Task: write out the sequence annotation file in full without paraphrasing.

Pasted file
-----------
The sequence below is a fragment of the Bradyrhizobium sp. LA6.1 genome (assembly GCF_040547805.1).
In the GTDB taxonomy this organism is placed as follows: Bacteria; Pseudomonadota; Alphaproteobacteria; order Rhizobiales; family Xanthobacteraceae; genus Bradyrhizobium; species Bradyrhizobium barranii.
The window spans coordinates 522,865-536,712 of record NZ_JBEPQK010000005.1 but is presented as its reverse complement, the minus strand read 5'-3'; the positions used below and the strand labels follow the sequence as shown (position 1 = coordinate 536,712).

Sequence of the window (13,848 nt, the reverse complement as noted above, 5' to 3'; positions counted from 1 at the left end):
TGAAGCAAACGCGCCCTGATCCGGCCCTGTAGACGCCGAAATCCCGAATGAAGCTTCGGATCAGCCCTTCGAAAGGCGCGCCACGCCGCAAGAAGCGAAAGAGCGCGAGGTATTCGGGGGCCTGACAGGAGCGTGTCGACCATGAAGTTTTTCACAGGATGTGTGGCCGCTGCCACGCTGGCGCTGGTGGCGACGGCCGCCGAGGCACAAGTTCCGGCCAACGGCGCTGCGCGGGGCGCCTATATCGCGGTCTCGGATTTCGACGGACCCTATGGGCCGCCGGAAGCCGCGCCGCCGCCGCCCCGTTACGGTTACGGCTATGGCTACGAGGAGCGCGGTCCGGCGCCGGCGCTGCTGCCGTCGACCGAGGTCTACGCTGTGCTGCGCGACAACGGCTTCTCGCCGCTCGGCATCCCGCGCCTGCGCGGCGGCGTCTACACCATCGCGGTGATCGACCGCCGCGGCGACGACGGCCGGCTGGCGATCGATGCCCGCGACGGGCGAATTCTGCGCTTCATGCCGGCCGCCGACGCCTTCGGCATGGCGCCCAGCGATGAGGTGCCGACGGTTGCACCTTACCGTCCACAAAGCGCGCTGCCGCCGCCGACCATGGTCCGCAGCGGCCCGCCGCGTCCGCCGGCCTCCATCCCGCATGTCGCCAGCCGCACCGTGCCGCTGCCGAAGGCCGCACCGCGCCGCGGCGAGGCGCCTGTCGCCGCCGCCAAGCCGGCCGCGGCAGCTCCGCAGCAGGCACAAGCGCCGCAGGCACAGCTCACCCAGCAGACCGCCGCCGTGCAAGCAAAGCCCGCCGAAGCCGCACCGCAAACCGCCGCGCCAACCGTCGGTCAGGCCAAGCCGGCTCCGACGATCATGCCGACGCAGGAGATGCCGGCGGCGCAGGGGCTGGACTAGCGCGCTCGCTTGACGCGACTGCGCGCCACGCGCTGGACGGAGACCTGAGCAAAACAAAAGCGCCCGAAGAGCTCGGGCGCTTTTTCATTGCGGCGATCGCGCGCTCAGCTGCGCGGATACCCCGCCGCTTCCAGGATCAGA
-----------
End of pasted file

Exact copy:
The sequence below is a fragment of the Bradyrhizobium sp. LA6.1 genome (assembly GCF_040547805.1).
In the GTDB taxonomy this organism is placed as follows: Bacteria; Pseudomonadota; Alphaproteobacteria; order Rhizobiales; family Xanthobacteraceae; genus Bradyrhizobium; species Bradyrhizobium barranii.
The window spans coordinates 522,865-536,712 of record NZ_JBEPQK010000005.1 but is presented as its reverse complement, the minus strand read 5'-3'; the positions used below and the strand labels follow the sequence as shown (position 1 = coordinate 536,712).

Sequence of the window (13,848 nt, the reverse complement as noted above, 5' to 3'; positions counted from 1 at the left end):
TGAAGCAAACGCGCCCTGATCCGGCCCTGTAGACGCCGAAATCCCGAATGAAGCTTCGGATCAGCCCTTCGAAAGGCGCGCCACGCCGCAAGAAGCGAAAGAGCGCGAGGTATTCGGGGGCCTGACAGGAGCGTGTCGACCATGAAGTTTTTCACAGGATGTGTGGCCGCTGCCACGCTGGCGCTGGTGGCGACGGCCGCCGAGGCACAAGTTCCGGCCAACGGCGCTGCGCGGGGCGCCTATATCGCGGTCTCGGATTTCGACGGACCCTATGGGCCGCCGGAAGCCGCGCCGCCGCCGCCCCGTTACGGTTACGGCTATGGCTACGAGGAGCGCGGTCCGGCGCCGGCGCTGCTGCCGTCGACCGAGGTCTACGCTGTGCTGCGCGACAACGGCTTCTCGCCGCTCGGCATCCCGCGCCTGCGCGGCGGCGTCTACACCATCGCGGTGATCGACCGCCGCGGCGACGACGGCCGGCTGGCGATCGATGCCCGCGACGGGCGAATTCTGCGCTTCATGCCGGCCGCCGACGCCTTCGGCATGGCGCCCAGCGATGAGGTGCCGACGGTTGCACCTTACCGTCCACAAAGCGCGCTGCCGCCGCCGACCATGGTCCGCAGCGGCCCGCCGCGTCCGCCGGCCTCCATCCCGCATGTCGCCAGCCGCACCGTGCCGCTGCCGAAGGCCGCACCGCGCCGCGGCGAGGCGCCTGTCGCCGCCGCCAAGCCGGCCGCGGCAGCTCCGCAGCAGGCACAAGCGCCGCAGGCACAGCTCACCCAGCAGACCGCCGCCGTGCAAGCAAAGCCCGCCGAAGCCGCACCGCAAACCGCCGCGCCAACCGTCGGTCAGGCCAAGCCGGCTCCGACGATCATGCCGACGCAGGAGATGCCGGCGGCGCAGGGGCTGGACTAGCGCGCTCGCTTGACGCGACTGCGCGCCACGCGCTGGACGGAGACCTGAGCAAAACAAAAGCGCCCGAAGAGCTCGGGCGCTTTTTCATTGCGGCGATCGCGCGCTCAGCTGCGCGGATACCCCGCCGCTTCCAGGATCAGA